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KALEIDOSCOPE hosted a solo exhibition by Marseille-based artist Sara Sadik (b. 1994, Bordeaux), in November 2023 at Spazio Maiocchi in Milan, with the support of Slam Jam. Inspired by videogames, anime, science fiction, and French rap, Sara Sadik’s work explores the reality and fantasies of France’s Maghrebi youth, addressing issues of adolescence, masculinity, and social mythologies. Her work across video, performance, and installation often centers on male characters, using computer-generated scenarios to transform their condition of marginalization into something optimistic and poetic.


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Founded in Tokyo in 1984 by then 21-year-old Nobuhiko Kitamura, Hysteric Glamour has created idiosyncratic clothing deeply rooted in the new wave, punk, and glam music subcultures. Forty years later, it remains a cultural touchstone for a global underground, and is being picked up by a new generation, consumed by nostalgia for the recent past.


Can you tell me about your journey leading to the launch of Hysteric Glamour and your relationship with the rock cultures and subcultures that are emblematic of the brand?


I decided to pursue a career in fashion almost entirely because of my love for music. I was madly obsessed with music as a teenager, especially the punk and new-wave bands from London and New York. I would listen to the radio, deciphering the English liner notes of records, swap records with friends, record them onto cassette tapes, and listen to them until they were worn out. I spent every day lost in my own fantasy world. Eventually, I learned about various photographers and graphic designers through their creative works related to music, for example The Velvet Underground record sleeve by Andy Warhol. I was so inspired by music that I used to look for T-shirts and leather jackets similar to the ones worn by my favorite artists in second hand stores.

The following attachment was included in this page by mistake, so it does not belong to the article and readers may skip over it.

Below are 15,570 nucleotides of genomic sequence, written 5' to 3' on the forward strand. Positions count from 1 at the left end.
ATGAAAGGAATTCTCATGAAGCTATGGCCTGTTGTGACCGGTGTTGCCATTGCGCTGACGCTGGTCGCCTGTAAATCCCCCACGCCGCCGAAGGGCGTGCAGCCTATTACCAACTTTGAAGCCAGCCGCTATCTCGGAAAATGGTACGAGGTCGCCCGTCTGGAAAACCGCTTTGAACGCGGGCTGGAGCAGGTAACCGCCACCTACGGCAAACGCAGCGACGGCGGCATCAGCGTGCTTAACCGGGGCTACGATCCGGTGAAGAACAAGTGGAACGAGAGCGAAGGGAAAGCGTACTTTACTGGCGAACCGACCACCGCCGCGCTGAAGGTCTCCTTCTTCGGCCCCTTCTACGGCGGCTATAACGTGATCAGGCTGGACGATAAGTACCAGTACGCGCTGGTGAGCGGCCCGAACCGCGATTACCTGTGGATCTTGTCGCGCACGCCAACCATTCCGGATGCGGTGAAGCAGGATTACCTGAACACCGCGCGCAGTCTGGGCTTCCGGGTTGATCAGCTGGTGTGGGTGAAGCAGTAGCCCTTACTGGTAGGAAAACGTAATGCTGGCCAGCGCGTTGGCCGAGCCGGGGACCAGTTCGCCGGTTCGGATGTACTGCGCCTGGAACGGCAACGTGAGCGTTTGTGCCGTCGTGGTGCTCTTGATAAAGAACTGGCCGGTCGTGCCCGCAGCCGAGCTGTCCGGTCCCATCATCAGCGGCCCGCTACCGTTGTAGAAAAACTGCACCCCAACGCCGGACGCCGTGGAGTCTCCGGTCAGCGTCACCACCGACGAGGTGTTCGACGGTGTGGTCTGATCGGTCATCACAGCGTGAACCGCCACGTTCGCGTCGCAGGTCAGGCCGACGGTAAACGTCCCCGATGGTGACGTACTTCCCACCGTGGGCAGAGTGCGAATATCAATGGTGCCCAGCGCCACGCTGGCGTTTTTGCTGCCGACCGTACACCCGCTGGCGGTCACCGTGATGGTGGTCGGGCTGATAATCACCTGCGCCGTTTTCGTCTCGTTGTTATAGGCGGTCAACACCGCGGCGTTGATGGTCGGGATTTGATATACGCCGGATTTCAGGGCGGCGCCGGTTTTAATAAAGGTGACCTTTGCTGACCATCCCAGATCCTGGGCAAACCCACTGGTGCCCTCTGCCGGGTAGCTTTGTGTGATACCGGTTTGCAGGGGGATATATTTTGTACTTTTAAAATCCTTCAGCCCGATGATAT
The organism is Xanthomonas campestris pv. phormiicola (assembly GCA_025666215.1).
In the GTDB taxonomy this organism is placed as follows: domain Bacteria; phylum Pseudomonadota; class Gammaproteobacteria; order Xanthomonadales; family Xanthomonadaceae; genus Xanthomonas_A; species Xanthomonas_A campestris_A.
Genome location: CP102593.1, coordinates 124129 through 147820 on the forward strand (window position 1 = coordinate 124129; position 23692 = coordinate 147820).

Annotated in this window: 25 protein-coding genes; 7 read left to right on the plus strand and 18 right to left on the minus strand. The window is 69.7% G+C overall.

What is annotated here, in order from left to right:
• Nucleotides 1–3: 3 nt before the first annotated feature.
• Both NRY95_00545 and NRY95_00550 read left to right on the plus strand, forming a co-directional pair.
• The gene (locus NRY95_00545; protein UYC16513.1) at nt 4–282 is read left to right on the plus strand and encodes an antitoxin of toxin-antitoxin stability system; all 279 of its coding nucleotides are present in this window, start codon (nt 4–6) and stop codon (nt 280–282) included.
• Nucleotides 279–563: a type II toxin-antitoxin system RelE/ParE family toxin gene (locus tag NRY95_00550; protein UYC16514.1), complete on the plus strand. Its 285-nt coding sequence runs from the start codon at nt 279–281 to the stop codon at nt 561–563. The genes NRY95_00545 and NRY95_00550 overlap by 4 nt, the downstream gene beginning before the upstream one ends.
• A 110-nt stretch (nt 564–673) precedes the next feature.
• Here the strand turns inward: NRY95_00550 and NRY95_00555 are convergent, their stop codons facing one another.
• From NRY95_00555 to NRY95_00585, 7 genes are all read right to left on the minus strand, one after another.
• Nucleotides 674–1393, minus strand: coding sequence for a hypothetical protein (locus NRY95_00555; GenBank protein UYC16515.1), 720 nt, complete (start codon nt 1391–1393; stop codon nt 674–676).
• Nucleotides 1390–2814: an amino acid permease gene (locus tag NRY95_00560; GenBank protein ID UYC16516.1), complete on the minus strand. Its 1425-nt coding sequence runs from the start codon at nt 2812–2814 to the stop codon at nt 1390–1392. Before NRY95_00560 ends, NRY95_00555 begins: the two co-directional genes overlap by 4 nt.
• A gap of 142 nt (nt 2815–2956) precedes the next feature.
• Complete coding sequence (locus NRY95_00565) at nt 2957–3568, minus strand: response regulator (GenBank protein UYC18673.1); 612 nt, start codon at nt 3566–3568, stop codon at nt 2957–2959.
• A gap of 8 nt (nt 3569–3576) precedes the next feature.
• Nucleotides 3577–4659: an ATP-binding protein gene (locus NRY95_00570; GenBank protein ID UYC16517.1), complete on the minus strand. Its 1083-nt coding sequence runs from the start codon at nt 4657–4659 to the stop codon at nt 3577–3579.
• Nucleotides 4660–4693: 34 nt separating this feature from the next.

Over time I became more and more determined to work with artists I admired, so I started to look for a career that would allow me to do that. One day, a friend who had attended beauty school told me that she was doing a shoot with musicians, and I thought that I could be in contact with art and music through design jobs, so I decided to go to a fashion college.
During my final year, I started working part-time for a brand called Ozone Community, where I was in charge of graphic and apparel design, and, after finishing my studies, I was invited to launch a new brand at Ozone, so I launched Hysteric Glamour in 1984.
I had an understanding of the flow of fashion show production, but I decided to reject the traditional methods of designing clothes—creating collections based on different themes every six months and presenting them on stage. Instead, I wanted to reflect the music I loved and the world of photography and art I had come to know through music.
So I wanted the store to feel less like a boutique and instead have the atmosphere of a vintage record or clothing shop. I wanted it to evoke a sense of treasure hunting, create something that young people from a completely different generation will find in a second-hand clothing shop and appreciate. That was my initial idea for creating clothing.

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Was there a particular musical work that was a turning point for you?